EMDR on imagery in psychosis: Results of a pilot study on the effect of EMDR on psychotic symptoms and further findings on working mechanisms in psychosis


Study 1: Summary: Historically, psychotherapy has focused on the treatment of patients' verbal representations (thoughts) and has proved particularly successful in the cognitive behavioural treatment of psychosis. However, there is mounting evidence that visual representations (imagery) play an important role in the onset and maintenance of psychiatric disorders, including psychotic symptoms. There are indications that heightened emotionality and vividness of visual representations are associated with severity of psychotic experiences. This may imply that a reduction in the vividness and emotionality of the psychosis-related imagery can lessen the suffering and stress, caused by the psychotic symptoms.

Aim: To introduce EMDR as a possible type of psychological treatment for patients suffering from psychosis-related imagery.

Method: Sixteen outpatients who had a psychotic disorder and suffered from auditory hallucinations and delusions were treated with EMDR in an average of 11 sessions. Treatment was performed by four therapists in different psychiatric institutions. All four were experienced in administrating CBT and EMDR.

Results: Treatment with EMDR reduced patients' level of anxiety, depression and the severity of psychotic symptoms. In addition, patients reported less avoidant behaviour and greater cognitive insight.

Conclusion: The results of the study suggest that EMDR reduces the vividness and emotionality of imagery in psychosis which in turn alleviates the patients' psychotic symptoms. Further research into other possible types of interventions in the treatment of imagery in psychosis is recommended.

Study 2: Summary: Eye Movement Desensitization and Reprocessing (EMDR) is an effective treatment for posttraumatic stress disorder (PTSD). A meta analysis showed that, recall alone of aversive memories in PTSD was inferior to recall combined with eye movements (EMs) in the reduction of vividness. But how does EMDR work? EMDR is currently studied on imagery in other types of psychopathology to find an explanation.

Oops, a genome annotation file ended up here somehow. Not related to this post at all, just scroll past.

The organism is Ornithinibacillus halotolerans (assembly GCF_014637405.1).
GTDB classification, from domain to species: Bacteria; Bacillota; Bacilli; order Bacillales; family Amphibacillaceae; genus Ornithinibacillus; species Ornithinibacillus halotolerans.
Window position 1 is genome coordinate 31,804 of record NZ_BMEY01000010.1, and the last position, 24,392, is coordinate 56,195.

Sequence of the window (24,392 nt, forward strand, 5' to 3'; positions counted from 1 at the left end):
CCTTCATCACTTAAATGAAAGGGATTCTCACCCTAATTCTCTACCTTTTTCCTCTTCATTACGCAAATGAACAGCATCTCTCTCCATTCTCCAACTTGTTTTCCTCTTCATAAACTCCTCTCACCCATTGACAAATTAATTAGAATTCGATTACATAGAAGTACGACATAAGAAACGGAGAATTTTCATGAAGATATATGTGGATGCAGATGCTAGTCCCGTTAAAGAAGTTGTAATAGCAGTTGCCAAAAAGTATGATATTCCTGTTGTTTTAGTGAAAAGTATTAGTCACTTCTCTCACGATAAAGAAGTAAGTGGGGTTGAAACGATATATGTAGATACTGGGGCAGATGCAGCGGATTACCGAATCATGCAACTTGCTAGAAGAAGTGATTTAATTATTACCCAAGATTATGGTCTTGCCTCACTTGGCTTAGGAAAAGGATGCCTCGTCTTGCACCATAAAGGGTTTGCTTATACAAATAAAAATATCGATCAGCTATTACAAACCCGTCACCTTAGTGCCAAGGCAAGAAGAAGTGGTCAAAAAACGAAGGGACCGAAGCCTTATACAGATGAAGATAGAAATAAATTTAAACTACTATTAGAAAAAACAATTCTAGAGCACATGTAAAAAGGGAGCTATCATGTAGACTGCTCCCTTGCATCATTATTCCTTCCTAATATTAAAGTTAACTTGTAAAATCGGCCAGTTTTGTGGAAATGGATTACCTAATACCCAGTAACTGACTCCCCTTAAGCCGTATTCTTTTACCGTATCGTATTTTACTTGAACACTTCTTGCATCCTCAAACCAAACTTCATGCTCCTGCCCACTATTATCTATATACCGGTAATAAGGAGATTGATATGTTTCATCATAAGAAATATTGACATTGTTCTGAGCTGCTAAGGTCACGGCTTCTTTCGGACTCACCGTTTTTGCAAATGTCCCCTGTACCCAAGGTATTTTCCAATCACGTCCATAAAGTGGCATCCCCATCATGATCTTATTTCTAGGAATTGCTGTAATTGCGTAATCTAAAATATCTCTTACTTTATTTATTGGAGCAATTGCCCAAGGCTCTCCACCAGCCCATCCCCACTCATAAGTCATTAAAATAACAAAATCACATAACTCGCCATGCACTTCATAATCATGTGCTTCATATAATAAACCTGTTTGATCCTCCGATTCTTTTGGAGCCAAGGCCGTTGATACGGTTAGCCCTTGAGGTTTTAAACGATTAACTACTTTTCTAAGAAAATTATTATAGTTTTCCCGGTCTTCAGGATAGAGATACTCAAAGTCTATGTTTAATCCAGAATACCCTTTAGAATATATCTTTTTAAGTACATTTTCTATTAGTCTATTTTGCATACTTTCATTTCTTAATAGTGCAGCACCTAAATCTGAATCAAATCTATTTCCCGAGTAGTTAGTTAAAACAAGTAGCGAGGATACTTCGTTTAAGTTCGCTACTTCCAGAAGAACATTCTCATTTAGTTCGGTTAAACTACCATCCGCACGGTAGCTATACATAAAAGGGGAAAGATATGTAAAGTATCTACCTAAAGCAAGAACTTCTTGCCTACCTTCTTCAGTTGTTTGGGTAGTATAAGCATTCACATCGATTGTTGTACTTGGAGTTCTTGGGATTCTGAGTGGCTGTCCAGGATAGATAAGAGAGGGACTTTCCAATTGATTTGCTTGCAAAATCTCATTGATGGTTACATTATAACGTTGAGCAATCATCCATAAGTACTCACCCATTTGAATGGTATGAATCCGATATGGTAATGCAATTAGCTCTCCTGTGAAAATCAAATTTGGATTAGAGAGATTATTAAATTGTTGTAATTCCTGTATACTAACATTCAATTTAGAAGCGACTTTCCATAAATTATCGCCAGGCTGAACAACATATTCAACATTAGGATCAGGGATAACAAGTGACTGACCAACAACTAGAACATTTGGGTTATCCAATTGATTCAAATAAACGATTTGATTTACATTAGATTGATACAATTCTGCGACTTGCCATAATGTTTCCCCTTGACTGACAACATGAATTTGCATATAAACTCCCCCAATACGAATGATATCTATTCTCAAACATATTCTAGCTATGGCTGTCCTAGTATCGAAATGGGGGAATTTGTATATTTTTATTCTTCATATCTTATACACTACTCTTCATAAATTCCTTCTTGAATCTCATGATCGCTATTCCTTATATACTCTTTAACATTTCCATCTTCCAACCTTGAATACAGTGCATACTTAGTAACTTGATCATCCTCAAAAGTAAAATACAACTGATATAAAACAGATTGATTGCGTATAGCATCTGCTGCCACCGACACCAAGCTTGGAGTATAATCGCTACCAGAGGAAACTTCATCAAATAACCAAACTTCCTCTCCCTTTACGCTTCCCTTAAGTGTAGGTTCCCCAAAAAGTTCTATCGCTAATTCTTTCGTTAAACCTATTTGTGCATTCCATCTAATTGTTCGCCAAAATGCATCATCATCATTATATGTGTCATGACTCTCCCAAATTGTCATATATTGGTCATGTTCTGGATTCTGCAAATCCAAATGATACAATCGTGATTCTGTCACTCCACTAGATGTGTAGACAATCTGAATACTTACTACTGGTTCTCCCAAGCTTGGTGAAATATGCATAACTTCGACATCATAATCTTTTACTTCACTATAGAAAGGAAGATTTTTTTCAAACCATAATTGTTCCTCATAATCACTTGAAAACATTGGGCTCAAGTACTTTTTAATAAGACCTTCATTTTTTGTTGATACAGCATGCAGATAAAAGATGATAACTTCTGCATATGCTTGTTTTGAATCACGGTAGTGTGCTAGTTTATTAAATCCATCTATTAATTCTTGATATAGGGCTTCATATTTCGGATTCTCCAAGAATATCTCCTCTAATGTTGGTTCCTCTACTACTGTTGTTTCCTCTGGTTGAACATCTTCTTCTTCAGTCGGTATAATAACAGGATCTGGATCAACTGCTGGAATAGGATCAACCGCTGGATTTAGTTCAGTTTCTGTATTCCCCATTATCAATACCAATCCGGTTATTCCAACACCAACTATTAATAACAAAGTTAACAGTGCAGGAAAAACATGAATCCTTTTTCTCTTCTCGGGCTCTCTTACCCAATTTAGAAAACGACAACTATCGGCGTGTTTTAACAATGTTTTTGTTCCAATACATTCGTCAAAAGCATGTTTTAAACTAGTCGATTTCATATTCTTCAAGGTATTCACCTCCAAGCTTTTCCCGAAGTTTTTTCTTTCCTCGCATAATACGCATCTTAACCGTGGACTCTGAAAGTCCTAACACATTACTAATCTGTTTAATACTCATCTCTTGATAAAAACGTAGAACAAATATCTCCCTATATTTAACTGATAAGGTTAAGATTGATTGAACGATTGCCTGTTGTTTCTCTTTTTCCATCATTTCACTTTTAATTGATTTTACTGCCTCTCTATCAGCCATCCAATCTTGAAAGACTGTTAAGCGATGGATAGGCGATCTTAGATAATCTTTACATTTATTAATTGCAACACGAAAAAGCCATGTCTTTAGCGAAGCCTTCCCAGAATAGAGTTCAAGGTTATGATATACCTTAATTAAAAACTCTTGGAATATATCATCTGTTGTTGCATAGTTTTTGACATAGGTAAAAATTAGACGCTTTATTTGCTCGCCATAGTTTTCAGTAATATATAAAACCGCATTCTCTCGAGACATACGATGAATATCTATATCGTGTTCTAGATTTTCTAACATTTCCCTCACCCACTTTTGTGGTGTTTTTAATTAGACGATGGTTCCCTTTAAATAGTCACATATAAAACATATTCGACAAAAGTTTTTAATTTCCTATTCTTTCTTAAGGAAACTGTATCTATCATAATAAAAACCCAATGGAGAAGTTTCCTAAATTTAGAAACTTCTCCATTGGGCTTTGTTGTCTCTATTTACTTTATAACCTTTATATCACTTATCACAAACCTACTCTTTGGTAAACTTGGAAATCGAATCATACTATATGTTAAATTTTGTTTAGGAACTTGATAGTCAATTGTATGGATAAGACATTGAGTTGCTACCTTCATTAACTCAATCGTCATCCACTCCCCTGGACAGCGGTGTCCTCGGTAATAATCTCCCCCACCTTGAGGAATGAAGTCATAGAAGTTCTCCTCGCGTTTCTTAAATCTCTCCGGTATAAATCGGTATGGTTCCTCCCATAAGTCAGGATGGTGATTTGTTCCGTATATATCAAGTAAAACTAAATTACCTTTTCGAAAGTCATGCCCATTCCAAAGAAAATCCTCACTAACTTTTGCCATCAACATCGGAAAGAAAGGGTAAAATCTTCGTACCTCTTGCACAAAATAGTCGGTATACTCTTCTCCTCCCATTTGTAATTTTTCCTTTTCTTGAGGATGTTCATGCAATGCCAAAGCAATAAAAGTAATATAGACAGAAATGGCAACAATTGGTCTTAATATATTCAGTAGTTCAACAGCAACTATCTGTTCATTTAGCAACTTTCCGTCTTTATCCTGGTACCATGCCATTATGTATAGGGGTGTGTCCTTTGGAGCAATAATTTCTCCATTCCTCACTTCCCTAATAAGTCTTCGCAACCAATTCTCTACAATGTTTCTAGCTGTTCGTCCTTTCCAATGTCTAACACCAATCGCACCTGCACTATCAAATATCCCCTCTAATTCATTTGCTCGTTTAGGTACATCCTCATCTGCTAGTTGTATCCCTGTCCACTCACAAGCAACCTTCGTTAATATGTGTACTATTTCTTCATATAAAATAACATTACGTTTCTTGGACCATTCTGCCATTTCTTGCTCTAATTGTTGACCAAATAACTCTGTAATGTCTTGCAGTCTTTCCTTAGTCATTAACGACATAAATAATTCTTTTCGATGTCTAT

Aim: To prove the working memory theory in people with psychosis.

Method: In this study, 20 patients with psychotic disorders received EMs while recalling psychosis related memories. In one EMDR session, patients recalled the memories in two conditions: recall only and recall + EMs. Two competing hypotheses were tested: 1) EMs are better than recall only, 2) EMs are as effective as recall only. The order of conditions was balanced; each condition was delivered three times. Level of memory vividness and emotionality served as outcome measures.

Results: The data support hypothesis 1 over 2: EMs outperformed recall only.

Conclusion: The findings add to earlier findings in laboratory and clinical (PTSD) samples showing that recall+ EMs is more effective to recall only, and gives support to the working memory hypothesis in people with psychotic disorders. More information Speaker(s) pasfoto Carlos Croes GGZ Centraal Location(s) plattegrond Kilimanjaro.






Carlos Croes

Original Work Citation

Croes, C. (2016, June). Results of a pilot study on the effect of EMDR on psychotic symptoms and further findings on working mechanisms in psychosis. In Researchtrack - EMDR & psychosis: above and beyond - latest research and developments (Antonio Onofri and Tineke van der Linden, Chairs). Presentation  at the at the 17th EMDR Europe Association Conference, The Hague



“EMDR on imagery in psychosis: Results of a pilot study on the effect of EMDR on psychotic symptoms and further findings on working mechanisms in psychosis,” Francine Shapiro Library, accessed October 30, 2020, https://emdria.omeka.net/items/show/23875.

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